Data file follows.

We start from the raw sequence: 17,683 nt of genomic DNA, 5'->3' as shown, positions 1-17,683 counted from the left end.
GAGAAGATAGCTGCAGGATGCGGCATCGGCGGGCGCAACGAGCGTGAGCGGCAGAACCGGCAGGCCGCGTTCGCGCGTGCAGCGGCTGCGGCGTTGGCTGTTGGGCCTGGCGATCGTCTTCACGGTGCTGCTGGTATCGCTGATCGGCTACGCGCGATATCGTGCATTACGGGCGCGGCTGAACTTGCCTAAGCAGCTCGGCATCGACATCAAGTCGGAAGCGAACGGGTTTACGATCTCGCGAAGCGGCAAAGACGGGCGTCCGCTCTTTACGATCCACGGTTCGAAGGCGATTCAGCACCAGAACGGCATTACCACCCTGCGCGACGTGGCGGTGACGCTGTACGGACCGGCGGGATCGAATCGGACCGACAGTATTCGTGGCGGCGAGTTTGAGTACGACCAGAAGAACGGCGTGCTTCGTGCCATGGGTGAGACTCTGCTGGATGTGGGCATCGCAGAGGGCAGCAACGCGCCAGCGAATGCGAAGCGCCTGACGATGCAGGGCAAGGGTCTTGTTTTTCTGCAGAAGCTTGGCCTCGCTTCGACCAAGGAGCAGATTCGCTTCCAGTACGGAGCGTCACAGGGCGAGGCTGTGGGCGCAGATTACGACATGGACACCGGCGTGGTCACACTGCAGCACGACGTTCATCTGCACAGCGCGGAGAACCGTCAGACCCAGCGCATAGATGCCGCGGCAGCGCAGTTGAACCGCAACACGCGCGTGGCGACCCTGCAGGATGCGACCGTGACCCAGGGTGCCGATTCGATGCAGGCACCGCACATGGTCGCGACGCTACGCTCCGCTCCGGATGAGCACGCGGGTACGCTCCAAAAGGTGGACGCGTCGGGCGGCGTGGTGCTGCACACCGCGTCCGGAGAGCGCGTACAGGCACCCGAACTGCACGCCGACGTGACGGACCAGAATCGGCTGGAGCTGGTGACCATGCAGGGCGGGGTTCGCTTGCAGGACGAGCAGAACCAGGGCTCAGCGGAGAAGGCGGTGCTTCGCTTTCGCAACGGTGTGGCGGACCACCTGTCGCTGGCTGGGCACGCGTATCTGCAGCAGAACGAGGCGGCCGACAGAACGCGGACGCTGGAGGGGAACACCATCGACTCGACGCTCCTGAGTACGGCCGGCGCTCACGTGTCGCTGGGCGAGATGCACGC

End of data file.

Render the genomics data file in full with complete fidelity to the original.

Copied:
We start from the raw sequence: 17,683 nt of genomic DNA, 5'->3' as shown, positions 1-17,683 counted from the left end.
GAGAAGATAGCTGCAGGATGCGGCATCGGCGGGCGCAACGAGCGTGAGCGGCAGAACCGGCAGGCCGCGTTCGCGCGTGCAGCGGCTGCGGCGTTGGCTGTTGGGCCTGGCGATCGTCTTCACGGTGCTGCTGGTATCGCTGATCGGCTACGCGCGATATCGTGCATTACGGGCGCGGCTGAACTTGCCTAAGCAGCTCGGCATCGACATCAAGTCGGAAGCGAACGGGTTTACGATCTCGCGAAGCGGCAAAGACGGGCGTCCGCTCTTTACGATCCACGGTTCGAAGGCGATTCAGCACCAGAACGGCATTACCACCCTGCGCGACGTGGCGGTGACGCTGTACGGACCGGCGGGATCGAATCGGACCGACAGTATTCGTGGCGGCGAGTTTGAGTACGACCAGAAGAACGGCGTGCTTCGTGCCATGGGTGAGACTCTGCTGGATGTGGGCATCGCAGAGGGCAGCAACGCGCCAGCGAATGCGAAGCGCCTGACGATGCAGGGCAAGGGTCTTGTTTTTCTGCAGAAGCTTGGCCTCGCTTCGACCAAGGAGCAGATTCGCTTCCAGTACGGAGCGTCACAGGGCGAGGCTGTGGGCGCAGATTACGACATGGACACCGGCGTGGTCACACTGCAGCACGACGTTCATCTGCACAGCGCGGAGAACCGTCAGACCCAGCGCATAGATGCCGCGGCAGCGCAGTTGAACCGCAACACGCGCGTGGCGACCCTGCAGGATGCGACCGTGACCCAGGGTGCCGATTCGATGCAGGCACCGCACATGGTCGCGACGCTACGCTCCGCTCCGGATGAGCACGCGGGTACGCTCCAAAAGGTGGACGCGTCGGGCGGCGTGGTGCTGCACACCGCGTCCGGAGAGCGCGTACAGGCACCCGAACTGCACGCCGACGTGACGGACCAGAATCGGCTGGAGCTGGTGACCATGCAGGGCGGGGTTCGCTTGCAGGACGAGCAGAACCAGGGCTCAGCGGAGAAGGCGGTGCTTCGCTTTCGCAACGGTGTGGCGGACCACCTGTCGCTGGCTGGGCACGCGTATCTGCAGCAGAACGAGGCGGCCGACAGAACGCGGACGCTGGAGGGGAACACCATCGACTCGACGCTCCTGAGTACGGCCGGCGCTCACGTGTCGCTGGGCGAGATGCACGC